Although it has become a cliché to say that the cookieless world will redefine digital marketing, it does create the opportunity to trigger a completely fresh start for the industry. The one variable that gives advertisers the edge is the value that they, or their agencies, can engineer through available 1st-party data. And that could mean an even data-playing field for advertisers.

“We all thought that it [privacy regulation] was going to be a huge change, like 180-degree change, but it has taken more time. It’s a working process. Every one of us is trying to look for a solution.”

Once again, a more authentic relationship with the consumer is key: for Abad, maximizing the collection, aggregation, and creative activation of 1st-party customer data is a holy grail that brands need to focus on. And, as a cookieless future approaches, it has fallen on marketers to make the most of 1st- and 2nd-party data types through reliable and secure data sources. This means all eyes are on lookalike modeling and more connected, collaborative and consented consumer data.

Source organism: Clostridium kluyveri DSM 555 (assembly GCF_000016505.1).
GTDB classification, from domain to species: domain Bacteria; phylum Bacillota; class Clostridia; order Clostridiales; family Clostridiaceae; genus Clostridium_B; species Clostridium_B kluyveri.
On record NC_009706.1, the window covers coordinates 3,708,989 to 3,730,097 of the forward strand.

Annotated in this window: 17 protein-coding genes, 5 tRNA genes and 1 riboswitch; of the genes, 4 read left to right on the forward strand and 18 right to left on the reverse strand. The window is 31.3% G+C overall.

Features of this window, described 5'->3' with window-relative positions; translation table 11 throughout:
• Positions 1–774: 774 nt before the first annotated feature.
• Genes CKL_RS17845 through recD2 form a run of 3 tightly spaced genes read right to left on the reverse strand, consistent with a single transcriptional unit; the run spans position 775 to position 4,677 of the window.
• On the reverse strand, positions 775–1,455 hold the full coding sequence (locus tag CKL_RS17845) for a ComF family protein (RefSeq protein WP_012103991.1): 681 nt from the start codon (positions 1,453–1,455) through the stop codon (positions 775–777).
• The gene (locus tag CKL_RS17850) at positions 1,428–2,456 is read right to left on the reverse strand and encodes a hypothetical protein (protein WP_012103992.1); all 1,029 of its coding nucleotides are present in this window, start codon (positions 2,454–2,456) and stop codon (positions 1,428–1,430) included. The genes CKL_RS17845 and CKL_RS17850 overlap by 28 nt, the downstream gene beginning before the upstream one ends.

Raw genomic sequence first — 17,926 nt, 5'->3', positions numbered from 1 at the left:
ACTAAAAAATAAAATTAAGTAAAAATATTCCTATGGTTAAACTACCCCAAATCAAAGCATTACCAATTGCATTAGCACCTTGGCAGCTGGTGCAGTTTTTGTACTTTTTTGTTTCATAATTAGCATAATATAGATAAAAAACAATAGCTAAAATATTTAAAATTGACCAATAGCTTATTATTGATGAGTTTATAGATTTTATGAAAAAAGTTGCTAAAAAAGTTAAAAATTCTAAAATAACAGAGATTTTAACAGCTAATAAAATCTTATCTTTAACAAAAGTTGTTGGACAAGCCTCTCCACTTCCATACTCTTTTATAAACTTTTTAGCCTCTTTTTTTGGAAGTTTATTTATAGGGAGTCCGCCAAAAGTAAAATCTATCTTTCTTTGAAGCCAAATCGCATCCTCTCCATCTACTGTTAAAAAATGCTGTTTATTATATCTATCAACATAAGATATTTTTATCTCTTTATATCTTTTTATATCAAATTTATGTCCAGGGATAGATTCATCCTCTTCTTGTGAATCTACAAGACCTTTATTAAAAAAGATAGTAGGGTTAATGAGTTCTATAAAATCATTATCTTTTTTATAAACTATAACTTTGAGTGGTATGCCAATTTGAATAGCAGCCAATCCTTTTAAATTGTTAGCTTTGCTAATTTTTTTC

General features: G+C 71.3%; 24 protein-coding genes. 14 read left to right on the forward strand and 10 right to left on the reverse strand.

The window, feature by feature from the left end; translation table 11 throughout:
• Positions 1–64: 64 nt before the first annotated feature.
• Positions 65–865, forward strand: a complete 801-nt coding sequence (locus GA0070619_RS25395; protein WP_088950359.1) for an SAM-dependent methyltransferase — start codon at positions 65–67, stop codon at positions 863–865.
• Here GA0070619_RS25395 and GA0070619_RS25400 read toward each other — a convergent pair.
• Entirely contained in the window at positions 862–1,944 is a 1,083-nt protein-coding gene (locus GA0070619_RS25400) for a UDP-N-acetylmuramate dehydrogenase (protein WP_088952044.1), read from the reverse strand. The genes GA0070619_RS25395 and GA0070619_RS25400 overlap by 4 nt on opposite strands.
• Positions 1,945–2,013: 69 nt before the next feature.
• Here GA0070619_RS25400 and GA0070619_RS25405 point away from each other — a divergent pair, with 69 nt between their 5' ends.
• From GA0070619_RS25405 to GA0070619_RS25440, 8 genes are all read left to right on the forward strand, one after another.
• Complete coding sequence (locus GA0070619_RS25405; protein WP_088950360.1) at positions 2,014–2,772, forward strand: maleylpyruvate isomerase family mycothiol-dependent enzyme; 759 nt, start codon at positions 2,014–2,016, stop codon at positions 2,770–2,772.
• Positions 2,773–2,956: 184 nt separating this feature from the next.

“I think that’s where it’s shifting. Once we are confident that the data is privacy compliant and correctly gather 1st-party data, we can activate lookalike models. That’s the solution that everyone is talking about, but you have to get the compliance right first.”


Wearables and Making Data Sharing Fun for Consumers